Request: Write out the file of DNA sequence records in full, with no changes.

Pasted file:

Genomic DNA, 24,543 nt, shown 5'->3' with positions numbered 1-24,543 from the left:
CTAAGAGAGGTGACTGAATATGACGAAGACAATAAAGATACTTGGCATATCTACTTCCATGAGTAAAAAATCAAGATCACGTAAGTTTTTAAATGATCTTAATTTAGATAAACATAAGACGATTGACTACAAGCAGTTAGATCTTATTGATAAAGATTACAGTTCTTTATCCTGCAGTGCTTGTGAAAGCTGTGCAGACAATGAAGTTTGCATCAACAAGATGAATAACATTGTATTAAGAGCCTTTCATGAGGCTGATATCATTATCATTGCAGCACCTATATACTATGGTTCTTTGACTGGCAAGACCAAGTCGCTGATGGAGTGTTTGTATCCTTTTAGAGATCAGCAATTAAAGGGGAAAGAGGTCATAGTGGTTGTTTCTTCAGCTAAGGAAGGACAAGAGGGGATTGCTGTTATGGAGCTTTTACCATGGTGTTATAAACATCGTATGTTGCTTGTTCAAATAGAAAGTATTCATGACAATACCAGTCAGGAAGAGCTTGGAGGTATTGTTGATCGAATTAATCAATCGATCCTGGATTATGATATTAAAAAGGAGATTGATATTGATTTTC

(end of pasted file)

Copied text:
Genomic DNA, 24,543 nt, shown 5'->3' with positions numbered 1-24,543 from the left:
CTAAGAGAGGTGACTGAATATGACGAAGACAATAAAGATACTTGGCATATCTACTTCCATGAGTAAAAAATCAAGATCACGTAAGTTTTTAAATGATCTTAATTTAGATAAACATAAGACGATTGACTACAAGCAGTTAGATCTTATTGATAAAGATTACAGTTCTTTATCCTGCAGTGCTTGTGAAAGCTGTGCAGACAATGAAGTTTGCATCAACAAGATGAATAACATTGTATTAAGAGCCTTTCATGAGGCTGATATCATTATCATTGCAGCACCTATATACTATGGTTCTTTGACTGGCAAGACCAAGTCGCTGATGGAGTGTTTGTATCCTTTTAGAGATCAGCAATTAAAGGGGAAAGAGGTCATAGTGGTTGTTTCTTCAGCTAAGGAAGGACAAGAGGGGATTGCTGTTATGGAGCTTTTACCATGGTGTTATAAACATCGTATGTTGCTTGTTCAAATAGAAAGTATTCATGACAATACCAGTCAGGAAGAGCTTGGAGGTATTGTTGATCGAATTAATCAATCGATCCTGGATTATGATATTAAAAAGGAGATTGATATTGATTTTC